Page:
SALT LAKE CITY, Utah — Snowbird announced Wednesday it would be issuing a new Passholder Promise to customers who purchase 2020-21 season passes, addressing the impact COVID-19 had by closing the ski resort early.
Snowbird announced in March it would be closing operations at its resort to help control the spread of the virus, with limited refunds and options available. The ski resort announced it would not be reopening for the 2019-20 season.
“We exhausted every possible method of re-opening for skiing and riding,” said Dave Fields, president and general manager of Snowbird, in a statement. “However, based on other resorts remaining closed and the population center right here in the Wasatch Front alone, there is no way we could mitigate the potential of being overrun and creating an unsafe situation.”
To prepare for its upcoming season, Snowbird will sell season passes with a new Passholder Promise — ensuring flexibility to customers who may need to request refunds.
As part of this promise, the resort will issue renewal credit to customers with a current ski season pass to go toward next season — accounting for the months lost because of slope closures.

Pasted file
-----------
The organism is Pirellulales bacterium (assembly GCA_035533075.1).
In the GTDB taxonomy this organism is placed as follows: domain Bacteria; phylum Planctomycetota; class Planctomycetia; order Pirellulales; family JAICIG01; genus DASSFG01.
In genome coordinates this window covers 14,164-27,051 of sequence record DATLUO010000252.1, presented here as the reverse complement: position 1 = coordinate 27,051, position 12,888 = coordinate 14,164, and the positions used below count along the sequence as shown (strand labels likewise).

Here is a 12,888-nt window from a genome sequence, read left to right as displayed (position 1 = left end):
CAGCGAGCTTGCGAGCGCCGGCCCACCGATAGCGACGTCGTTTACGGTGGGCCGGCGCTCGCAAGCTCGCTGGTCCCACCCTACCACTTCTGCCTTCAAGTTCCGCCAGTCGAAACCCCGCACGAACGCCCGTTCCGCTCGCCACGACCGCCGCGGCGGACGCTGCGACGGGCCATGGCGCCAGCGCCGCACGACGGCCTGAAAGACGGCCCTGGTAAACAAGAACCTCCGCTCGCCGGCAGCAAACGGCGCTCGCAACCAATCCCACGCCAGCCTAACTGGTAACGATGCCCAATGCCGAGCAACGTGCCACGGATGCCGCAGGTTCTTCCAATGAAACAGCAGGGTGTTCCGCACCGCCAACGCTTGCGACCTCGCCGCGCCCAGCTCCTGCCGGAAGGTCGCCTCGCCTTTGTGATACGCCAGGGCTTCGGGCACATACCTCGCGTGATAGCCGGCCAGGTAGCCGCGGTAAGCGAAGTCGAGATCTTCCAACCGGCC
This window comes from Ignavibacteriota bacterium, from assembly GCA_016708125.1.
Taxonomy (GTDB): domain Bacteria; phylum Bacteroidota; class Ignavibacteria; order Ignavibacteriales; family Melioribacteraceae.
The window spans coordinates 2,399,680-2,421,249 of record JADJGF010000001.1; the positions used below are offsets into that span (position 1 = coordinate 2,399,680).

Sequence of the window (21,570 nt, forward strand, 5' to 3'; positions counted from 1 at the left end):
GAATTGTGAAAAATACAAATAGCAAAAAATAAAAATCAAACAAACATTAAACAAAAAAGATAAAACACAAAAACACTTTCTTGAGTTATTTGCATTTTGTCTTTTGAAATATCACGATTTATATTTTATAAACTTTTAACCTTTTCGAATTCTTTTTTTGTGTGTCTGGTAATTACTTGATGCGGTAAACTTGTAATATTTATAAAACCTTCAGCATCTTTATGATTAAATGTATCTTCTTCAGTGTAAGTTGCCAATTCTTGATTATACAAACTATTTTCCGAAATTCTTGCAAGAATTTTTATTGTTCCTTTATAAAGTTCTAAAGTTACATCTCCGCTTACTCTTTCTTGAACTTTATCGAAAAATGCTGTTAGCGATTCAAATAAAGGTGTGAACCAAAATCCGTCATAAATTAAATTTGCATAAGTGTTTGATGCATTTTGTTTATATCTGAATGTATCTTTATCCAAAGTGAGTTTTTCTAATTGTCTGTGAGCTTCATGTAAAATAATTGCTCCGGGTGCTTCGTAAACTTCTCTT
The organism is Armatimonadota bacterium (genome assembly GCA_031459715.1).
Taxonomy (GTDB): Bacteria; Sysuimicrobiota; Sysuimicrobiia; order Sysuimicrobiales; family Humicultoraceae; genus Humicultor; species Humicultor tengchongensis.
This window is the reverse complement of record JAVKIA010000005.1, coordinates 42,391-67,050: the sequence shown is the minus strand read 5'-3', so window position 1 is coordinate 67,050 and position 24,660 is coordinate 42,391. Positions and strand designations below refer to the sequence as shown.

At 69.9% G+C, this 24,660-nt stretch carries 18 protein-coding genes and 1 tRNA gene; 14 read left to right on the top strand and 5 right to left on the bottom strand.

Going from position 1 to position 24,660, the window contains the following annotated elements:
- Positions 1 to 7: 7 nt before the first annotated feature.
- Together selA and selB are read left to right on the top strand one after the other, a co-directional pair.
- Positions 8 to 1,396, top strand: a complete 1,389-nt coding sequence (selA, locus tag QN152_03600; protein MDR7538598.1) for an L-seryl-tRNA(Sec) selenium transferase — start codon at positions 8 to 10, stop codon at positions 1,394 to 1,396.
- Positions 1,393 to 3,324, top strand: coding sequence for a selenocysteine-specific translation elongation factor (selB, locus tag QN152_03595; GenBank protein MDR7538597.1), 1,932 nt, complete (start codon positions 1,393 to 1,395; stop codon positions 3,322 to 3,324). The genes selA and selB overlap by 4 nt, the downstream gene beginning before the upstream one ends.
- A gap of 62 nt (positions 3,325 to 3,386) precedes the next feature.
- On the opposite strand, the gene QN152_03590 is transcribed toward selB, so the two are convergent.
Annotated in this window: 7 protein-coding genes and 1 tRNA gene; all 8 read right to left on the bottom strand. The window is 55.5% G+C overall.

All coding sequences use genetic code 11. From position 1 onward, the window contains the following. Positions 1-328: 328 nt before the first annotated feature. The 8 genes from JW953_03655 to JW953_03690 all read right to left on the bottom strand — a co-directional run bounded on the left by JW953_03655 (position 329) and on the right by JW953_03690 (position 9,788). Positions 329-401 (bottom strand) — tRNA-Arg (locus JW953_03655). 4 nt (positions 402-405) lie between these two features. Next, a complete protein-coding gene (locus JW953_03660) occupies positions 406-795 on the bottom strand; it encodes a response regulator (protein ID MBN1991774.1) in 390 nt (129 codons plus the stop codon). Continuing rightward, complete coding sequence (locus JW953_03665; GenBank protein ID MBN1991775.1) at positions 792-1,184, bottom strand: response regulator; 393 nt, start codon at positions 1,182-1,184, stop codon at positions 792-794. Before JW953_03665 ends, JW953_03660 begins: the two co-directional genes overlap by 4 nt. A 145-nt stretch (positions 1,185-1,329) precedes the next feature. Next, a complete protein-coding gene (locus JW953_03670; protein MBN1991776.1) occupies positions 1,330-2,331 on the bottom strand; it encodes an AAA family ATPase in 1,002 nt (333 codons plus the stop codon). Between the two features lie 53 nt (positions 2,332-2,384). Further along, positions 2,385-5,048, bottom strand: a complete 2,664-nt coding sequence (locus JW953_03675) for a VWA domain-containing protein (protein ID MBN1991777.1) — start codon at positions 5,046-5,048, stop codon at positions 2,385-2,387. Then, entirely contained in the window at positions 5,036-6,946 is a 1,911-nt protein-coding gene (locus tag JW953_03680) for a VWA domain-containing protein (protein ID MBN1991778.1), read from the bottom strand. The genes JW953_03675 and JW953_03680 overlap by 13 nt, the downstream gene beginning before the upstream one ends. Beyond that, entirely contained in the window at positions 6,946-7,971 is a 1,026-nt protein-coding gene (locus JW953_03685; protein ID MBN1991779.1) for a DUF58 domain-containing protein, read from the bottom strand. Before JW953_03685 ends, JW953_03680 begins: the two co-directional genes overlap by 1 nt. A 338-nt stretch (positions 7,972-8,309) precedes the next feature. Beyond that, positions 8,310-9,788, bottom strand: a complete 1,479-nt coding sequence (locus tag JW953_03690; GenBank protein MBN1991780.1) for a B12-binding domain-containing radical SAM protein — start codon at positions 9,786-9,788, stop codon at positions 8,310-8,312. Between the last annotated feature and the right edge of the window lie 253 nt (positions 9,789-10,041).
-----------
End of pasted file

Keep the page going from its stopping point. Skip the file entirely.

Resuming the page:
Refunds on next season passes will be available until Dec. 31, 2020 for any reason — regardless if it’s pandemic-related or not. Snowbird is also launching a newly designed flexible payment plan, allowing for customer ease.
“We are optimistic about the future, and we are proud of all we have done together in the face of this pandemic to prioritize the needs of our guests, staff and Utah communities and we will continue to do so in the future,” Fields said. “These new programs were designed for our loyal passholders in order to help ease anxiety around what the next 12 months may hold for ski and snowboard enthusiasts.”
Although the resort will remain closed for the duration of its winter and spring operations, it’s currently working to resume summer activities on June 20. However, the resort will continue monitoring the situation and said it would only do so if conditions were permitting.
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